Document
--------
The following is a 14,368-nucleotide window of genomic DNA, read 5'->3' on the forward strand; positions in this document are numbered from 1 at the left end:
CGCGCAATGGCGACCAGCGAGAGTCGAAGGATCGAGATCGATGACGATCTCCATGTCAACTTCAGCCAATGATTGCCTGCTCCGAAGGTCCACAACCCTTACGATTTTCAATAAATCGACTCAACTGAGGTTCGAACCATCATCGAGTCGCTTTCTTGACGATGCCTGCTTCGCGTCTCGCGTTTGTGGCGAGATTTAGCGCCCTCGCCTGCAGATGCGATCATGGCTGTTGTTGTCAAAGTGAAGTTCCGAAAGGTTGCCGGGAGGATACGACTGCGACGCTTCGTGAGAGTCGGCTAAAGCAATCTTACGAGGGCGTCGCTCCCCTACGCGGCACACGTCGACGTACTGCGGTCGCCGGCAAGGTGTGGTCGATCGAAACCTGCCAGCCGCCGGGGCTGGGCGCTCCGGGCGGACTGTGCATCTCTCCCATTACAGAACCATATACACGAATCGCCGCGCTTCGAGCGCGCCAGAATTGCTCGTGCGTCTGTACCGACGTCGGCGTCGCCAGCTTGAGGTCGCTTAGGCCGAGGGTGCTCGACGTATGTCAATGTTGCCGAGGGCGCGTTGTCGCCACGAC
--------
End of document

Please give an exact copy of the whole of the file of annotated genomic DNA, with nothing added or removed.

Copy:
The following is a 14,368-nucleotide window of genomic DNA, read 5'->3' on the forward strand; positions in this document are numbered from 1 at the left end:
CGCGCAATGGCGACCAGCGAGAGTCGAAGGATCGAGATCGATGACGATCTCCATGTCAACTTCAGCCAATGATTGCCTGCTCCGAAGGTCCACAACCCTTACGATTTTCAATAAATCGACTCAACTGAGGTTCGAACCATCATCGAGTCGCTTTCTTGACGATGCCTGCTTCGCGTCTCGCGTTTGTGGCGAGATTTAGCGCCCTCGCCTGCAGATGCGATCATGGCTGTTGTTGTCAAAGTGAAGTTCCGAAAGGTTGCCGGGAGGATACGACTGCGACGCTTCGTGAGAGTCGGCTAAAGCAATCTTACGAGGGCGTCGCTCCCCTACGCGGCACACGTCGACGTACTGCGGTCGCCGGCAAGGTGTGGTCGATCGAAACCTGCCAGCCGCCGGGGCTGGGCGCTCCGGGCGGACTGTGCATCTCTCCCATTACAGAACCATATACACGAATCGCCGCGCTTCGAGCGCGCCAGAATTGCTCGTGCGTCTGTACCGACGTCGGCGTCGCCAGCTTGAGGTCGCTTAGGCCGAGGGTGCTCGACGTATGTCAATGTTGCCGAGGGCGCGTTGTCGCCACGAC